“CF always hangs over your head, but I have this attitude that I won’t give up,” said Kibler, who takes up residence at Penn State Health Milton S. Hershey Medical Center four to five times a year for several weeks at a time to get lifesaving IV antibiotics.

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October 24, 2018 at 12:36 pm Leave a comment

Cuban doctors work to reach their dreams through Hershey Medical Center program

By Diego Sandino

Participants use a heart monitor and mannequin to perform cardiology lab.

Participants of the International Medical Graduate Program work together on a cardiology lab exercise.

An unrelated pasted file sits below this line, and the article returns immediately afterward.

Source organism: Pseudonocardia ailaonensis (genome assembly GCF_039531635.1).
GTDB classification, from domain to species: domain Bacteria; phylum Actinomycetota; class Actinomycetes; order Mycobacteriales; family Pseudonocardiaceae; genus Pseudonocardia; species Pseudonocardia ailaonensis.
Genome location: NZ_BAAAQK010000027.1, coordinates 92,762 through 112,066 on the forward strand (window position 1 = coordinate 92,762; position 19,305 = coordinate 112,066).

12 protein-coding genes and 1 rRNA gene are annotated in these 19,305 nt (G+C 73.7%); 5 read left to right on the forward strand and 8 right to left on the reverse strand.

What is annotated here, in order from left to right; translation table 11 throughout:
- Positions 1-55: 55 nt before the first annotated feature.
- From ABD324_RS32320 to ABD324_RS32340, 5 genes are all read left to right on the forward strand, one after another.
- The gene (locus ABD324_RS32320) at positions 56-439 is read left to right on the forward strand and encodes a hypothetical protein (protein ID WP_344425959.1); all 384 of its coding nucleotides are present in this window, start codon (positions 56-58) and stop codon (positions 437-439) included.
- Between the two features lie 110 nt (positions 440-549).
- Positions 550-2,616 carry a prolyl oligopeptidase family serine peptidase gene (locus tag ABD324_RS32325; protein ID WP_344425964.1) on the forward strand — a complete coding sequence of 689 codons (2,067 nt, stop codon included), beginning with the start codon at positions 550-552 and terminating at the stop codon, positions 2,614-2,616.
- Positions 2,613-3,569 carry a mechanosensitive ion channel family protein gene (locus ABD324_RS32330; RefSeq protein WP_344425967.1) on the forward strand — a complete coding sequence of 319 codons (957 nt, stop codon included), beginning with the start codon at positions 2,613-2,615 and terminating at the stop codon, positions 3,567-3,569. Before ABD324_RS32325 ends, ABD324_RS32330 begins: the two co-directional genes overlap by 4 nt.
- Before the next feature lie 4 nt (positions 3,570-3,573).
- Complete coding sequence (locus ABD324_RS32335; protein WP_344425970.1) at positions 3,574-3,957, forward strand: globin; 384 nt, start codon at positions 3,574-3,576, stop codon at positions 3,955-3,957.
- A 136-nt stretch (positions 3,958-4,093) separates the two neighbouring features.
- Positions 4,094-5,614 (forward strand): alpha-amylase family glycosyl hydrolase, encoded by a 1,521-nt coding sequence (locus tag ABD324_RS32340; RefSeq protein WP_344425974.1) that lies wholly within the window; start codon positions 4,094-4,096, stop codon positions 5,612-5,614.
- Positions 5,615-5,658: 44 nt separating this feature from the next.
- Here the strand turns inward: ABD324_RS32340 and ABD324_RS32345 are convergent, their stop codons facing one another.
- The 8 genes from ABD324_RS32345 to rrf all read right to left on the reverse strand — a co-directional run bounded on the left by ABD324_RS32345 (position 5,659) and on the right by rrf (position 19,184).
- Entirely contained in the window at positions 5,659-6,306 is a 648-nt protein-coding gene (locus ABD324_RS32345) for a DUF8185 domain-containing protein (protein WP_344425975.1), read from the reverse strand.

When Dr. Lidys Rivera Galvis arrived in the United States, one of her main goals was to take her licensing exam and then apply for residency to work as a doctor as she did in her native Colombia. What she didn’t know, however, was that achieving these goals would be a long and complex process — especially when one doesn’t know the language and has few economic resources or connections.

But with the help of Dr. Patricia Silveyra, an assistant professor of pediatrics at Penn State College of Medicine, Dr. Daniel Weber, a retired obstetrician/gynecologist from Lancaster, Pa., and other community members, Rivera Galvis has successfully navigated her way through the system. She is currently serving as a fellow in Penn State Health Milton S. Hershey Medical Center’s Simulation Education and Research Fellowship program and conducting her fellow project, an international medical graduate (IMG) program.